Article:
Now, if you decide to get off Instagram and just want to share your chicken salad sandwich somewhere else, there are a couple competitors like Glass hoping to rekindle that OG Instagram magic. But, if the thing you want from Instagram is to connect with any of the billions of people who find themselves glued to it, what the hell are you supposed to do?

Enter Beckygram.

Becky is an NSCA-certified personal trainer who is currently building out a strength-training program called Build With Becky. And if there's one thing I've learned so far about the fitness industry, it's that literally everybody uses Instagram as their calling card. (Even more so than programmers ever did with Twitter!) Instagram is so central to the fitness community that to retreat completely from the platform would inhibit a trainer's ability to grow and maintain their professional network. Weird as it seems to me, as someone who "likes people" and is "committed to growing in her career", Becky was looking for a way to spend less time staring at the Instagram app while simultaneously gaining more control over where and how her creative work was stored and presented.

So Becky approached me with the idea of building her own marketing platform with the following capabilities:

  • Post images, videos, and carousels, just like Instagram
  • Present posts in a responsive web site and with a carousel UI that doesn't totally suck
  • Allow for advanced editing workflows like scheduling when posts are published, reordering images, and swapping media out after the fact
  • Render each post's caption (which are blog-post length these days) as full-blown HTML by supporting proper formatting and links with Markdown
  • Support native mobile share sheets and make it easy for users to e-mail comments and questions
  • Enable calls-to-action for her services and products to be added in the future
  • Syndicate every post to her @beckyjoy Instagram account using my totally-designed-for-this-app-all-along Ruby gem, feed2gram

I spent January building it and Becky said she likes it, so I shipped it. Mission accomplished. She's hosting it at gram.betterwithbecky.com if you want to check out her first post.

You might notice that there's only one profile (Becky's) and no way to sign up or login to make your own posts. That's because this is a NEVER product, which means it's Becky's app and we're just visiting it. She has graciously chosen to permit us to browse whatever content she posts there, however! 🙏

Without diving into the technical details, Beckygram is a robust app that's designed to scale gracefully to handle hundreds of thousands of users and terabytes of data. It was a lot of work! In order to create a single-user Instagram, I first had to invent a multi-user Instagram and then go the extra step of restricting access to just Becky. If I had to guess how much the app is "worth", I'd wager it would have cost between $75-100k to pay a vendor to build a similar app.

Given this level of investment, it may seem absurd to have gone to all this trouble despite having no plans to scale beyond one user. Maybe Becky will open it up at some point, who knows, but the point is that's entirely up to her! For now, all I know is she's the only personal trainer on the block with her own self-hosted Instagram-like portfolio app that automatically syndicates to Instagram. (Welcome to the POSSE, Becky!)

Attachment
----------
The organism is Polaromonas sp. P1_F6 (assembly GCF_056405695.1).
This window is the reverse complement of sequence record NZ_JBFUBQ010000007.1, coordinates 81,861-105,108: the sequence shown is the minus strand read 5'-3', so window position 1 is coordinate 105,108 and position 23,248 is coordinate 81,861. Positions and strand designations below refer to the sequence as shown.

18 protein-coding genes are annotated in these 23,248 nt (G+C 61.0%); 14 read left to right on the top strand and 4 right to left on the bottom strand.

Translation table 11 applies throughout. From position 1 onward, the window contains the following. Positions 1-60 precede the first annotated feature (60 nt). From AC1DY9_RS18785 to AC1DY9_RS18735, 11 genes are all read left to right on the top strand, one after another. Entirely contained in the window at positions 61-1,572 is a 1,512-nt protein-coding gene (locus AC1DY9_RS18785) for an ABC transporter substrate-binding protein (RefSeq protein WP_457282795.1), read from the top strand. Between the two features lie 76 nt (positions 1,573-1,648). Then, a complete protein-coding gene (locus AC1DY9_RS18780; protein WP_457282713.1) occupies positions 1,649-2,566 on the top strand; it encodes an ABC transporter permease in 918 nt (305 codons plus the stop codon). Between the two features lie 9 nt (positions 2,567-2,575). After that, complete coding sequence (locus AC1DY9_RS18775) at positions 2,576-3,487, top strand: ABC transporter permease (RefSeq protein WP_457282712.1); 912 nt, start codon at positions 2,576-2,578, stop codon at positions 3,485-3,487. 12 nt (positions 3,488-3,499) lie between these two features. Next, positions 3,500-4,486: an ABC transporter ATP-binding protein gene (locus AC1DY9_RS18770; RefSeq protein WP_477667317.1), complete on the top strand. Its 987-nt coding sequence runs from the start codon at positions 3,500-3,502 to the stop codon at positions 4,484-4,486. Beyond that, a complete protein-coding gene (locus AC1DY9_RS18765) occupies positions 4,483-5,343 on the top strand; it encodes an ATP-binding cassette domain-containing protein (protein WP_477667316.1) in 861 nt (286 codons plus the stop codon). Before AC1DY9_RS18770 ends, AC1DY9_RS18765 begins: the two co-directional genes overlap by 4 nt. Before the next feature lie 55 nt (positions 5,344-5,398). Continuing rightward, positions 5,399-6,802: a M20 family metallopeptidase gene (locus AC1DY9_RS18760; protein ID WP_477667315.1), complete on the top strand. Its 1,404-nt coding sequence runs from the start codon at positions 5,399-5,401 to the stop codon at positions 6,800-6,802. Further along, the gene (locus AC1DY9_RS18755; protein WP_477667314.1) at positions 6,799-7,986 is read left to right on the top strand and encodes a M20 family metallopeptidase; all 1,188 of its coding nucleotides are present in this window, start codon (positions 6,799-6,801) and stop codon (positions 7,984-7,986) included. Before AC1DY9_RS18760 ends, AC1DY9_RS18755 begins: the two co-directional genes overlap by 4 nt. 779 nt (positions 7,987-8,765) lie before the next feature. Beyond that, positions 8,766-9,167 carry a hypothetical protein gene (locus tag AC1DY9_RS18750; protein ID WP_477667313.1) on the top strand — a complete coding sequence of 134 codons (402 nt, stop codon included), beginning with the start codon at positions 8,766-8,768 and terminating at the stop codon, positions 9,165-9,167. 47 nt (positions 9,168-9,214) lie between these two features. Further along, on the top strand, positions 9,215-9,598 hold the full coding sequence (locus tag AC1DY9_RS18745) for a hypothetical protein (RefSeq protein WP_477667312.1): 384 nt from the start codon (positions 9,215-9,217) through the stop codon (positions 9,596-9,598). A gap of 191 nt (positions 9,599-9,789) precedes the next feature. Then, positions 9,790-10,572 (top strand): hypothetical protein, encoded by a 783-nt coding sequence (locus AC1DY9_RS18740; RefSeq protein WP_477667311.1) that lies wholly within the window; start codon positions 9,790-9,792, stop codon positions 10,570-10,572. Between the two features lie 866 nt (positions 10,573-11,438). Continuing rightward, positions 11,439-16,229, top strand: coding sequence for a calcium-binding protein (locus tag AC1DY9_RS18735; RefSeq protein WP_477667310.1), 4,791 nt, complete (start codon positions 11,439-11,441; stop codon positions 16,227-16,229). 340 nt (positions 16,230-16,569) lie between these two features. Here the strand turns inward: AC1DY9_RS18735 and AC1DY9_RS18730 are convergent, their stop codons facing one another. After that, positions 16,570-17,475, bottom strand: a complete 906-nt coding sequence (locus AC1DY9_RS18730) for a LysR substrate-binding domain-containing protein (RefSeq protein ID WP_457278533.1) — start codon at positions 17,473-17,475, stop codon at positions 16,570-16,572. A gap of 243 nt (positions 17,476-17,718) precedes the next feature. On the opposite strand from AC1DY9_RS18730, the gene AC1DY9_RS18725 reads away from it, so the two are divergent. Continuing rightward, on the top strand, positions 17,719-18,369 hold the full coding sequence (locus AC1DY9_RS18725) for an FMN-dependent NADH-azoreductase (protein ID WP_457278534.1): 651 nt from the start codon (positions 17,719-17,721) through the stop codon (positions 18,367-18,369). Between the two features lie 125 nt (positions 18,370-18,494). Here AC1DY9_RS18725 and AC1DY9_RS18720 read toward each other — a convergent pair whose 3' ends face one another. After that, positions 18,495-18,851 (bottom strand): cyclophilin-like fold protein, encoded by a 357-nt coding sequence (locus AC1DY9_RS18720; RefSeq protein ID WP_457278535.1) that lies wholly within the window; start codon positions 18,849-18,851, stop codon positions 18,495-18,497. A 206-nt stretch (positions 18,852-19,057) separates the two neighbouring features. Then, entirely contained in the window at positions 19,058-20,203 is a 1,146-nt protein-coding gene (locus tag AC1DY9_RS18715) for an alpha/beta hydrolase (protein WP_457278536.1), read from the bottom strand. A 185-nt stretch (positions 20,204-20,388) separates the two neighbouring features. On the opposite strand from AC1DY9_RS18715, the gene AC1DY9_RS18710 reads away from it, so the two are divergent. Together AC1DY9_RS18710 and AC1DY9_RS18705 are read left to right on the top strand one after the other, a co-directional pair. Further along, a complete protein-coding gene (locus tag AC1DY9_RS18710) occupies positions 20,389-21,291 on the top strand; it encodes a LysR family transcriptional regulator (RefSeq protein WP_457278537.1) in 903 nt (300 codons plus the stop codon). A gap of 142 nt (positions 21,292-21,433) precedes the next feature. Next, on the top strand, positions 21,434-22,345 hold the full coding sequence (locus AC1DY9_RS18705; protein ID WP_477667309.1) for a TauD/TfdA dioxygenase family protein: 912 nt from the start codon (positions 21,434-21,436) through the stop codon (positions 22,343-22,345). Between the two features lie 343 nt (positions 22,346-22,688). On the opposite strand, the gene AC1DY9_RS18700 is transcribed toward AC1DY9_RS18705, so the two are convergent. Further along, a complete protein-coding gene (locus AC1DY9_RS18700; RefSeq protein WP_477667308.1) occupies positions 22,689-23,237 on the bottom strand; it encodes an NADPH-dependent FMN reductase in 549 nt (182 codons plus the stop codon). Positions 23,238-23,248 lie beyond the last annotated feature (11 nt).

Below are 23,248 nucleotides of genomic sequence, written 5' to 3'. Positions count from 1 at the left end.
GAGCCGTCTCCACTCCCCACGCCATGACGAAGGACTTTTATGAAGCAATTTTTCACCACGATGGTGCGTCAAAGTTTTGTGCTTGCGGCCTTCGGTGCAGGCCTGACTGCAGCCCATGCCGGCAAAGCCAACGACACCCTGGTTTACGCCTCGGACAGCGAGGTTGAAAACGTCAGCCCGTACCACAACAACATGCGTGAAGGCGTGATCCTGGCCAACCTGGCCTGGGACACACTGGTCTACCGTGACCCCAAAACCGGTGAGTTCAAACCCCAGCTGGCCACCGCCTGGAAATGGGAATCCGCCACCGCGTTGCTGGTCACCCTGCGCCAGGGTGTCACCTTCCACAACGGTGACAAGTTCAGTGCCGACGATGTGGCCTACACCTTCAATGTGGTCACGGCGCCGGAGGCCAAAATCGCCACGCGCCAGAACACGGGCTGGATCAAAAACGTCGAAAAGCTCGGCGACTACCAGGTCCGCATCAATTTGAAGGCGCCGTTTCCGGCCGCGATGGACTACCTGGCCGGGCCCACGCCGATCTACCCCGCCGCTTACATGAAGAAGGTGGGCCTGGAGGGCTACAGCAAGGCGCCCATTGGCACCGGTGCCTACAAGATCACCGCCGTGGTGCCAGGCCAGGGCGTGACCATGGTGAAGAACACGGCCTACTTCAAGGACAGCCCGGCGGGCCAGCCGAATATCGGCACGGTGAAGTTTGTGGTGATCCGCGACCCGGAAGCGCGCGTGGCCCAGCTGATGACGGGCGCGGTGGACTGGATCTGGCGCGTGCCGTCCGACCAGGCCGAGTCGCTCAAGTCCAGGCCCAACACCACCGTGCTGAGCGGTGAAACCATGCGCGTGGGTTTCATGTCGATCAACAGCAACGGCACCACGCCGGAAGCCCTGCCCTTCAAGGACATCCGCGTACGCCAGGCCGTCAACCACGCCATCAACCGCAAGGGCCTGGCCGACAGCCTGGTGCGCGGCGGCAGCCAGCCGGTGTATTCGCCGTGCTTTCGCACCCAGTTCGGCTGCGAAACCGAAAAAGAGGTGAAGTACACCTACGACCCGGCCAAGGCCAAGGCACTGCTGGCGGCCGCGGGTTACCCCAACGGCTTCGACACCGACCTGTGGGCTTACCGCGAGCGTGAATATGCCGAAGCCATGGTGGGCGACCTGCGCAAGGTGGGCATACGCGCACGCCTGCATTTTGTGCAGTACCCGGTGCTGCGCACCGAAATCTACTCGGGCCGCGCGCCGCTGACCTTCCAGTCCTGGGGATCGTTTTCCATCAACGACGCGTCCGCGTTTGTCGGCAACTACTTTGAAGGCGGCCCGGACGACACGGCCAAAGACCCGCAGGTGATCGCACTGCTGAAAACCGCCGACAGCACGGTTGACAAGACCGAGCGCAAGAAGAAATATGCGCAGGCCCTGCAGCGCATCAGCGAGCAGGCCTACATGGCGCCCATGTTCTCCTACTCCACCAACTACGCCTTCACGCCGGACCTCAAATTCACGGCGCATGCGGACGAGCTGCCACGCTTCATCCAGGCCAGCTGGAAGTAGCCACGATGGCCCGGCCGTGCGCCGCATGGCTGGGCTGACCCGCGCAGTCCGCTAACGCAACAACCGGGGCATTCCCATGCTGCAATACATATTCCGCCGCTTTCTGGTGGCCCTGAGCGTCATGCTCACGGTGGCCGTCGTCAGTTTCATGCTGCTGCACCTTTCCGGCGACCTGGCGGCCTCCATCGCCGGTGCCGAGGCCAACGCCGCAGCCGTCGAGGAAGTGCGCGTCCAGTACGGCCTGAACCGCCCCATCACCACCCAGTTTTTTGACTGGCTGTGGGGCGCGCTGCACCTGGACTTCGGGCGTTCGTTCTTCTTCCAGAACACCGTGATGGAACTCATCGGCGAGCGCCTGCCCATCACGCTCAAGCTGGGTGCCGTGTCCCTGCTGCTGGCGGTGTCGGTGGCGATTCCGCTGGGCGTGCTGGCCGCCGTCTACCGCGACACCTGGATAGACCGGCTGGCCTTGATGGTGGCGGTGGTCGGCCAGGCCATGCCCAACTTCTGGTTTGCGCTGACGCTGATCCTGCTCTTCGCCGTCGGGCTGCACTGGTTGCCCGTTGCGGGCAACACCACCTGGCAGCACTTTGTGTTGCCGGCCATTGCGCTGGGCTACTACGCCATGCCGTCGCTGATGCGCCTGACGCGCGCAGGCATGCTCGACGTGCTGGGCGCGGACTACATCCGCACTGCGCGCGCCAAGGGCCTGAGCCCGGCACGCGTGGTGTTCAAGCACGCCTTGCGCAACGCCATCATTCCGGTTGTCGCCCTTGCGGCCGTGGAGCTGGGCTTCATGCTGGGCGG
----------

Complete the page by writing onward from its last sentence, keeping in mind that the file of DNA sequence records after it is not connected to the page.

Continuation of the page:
NEVER say never

So is NEVER a real thing? Am I going to continue writing apps that only myself and a select few patrons can ever use? Actually, yeah. That's exactly my plan.

Why? Because my career as a serial over-sharer of software has taught me that just because distribution is free doesn't mean there isn't a cost.

GitHub let me create as many open source repositories as I wanted, and it led to me blowing thousands of hours responding to issues that didn't affect me and implementing feature requests I didn't need. Heroku charged me the same amount for Postgres whether my database contained one user or ten thousand, and it resulted in my receiving dozens of e-mails from upset users every time Heroku experienced an outage. RubyGems and npm have covered the bandwidth costs for my libraries to be downloaded millions upon millions of times, and I've lost countless weekends helping users recover after a transitive dependency broke their apps through no action of my own. And while I don't regret sharing so much of my work per se, there were undoubtedly other things I could have been doing with my time that I didn't consider when I first ran git push or npm publish. I'm just finally realizing that my propensity for freely sharing my work has often cost me more than I bargained for in the long run.

Web3 came and went and perhaps the only concept worth taking from it is that of "digital scarcity." In a world of free, instantaneous distribution of information and software, what have we lost? Call me silly, but there's a certain preciousness to the idea of someone taking a month of their life to build an app that only their spouse will ever benefit from. Tailor-made to their needs. That doesn't have to be shared.

Okay, that's all I got. Have a great month and feel free to reply to this e-mail to tell me what an awesome husband and/or terrible open source maintainer I am.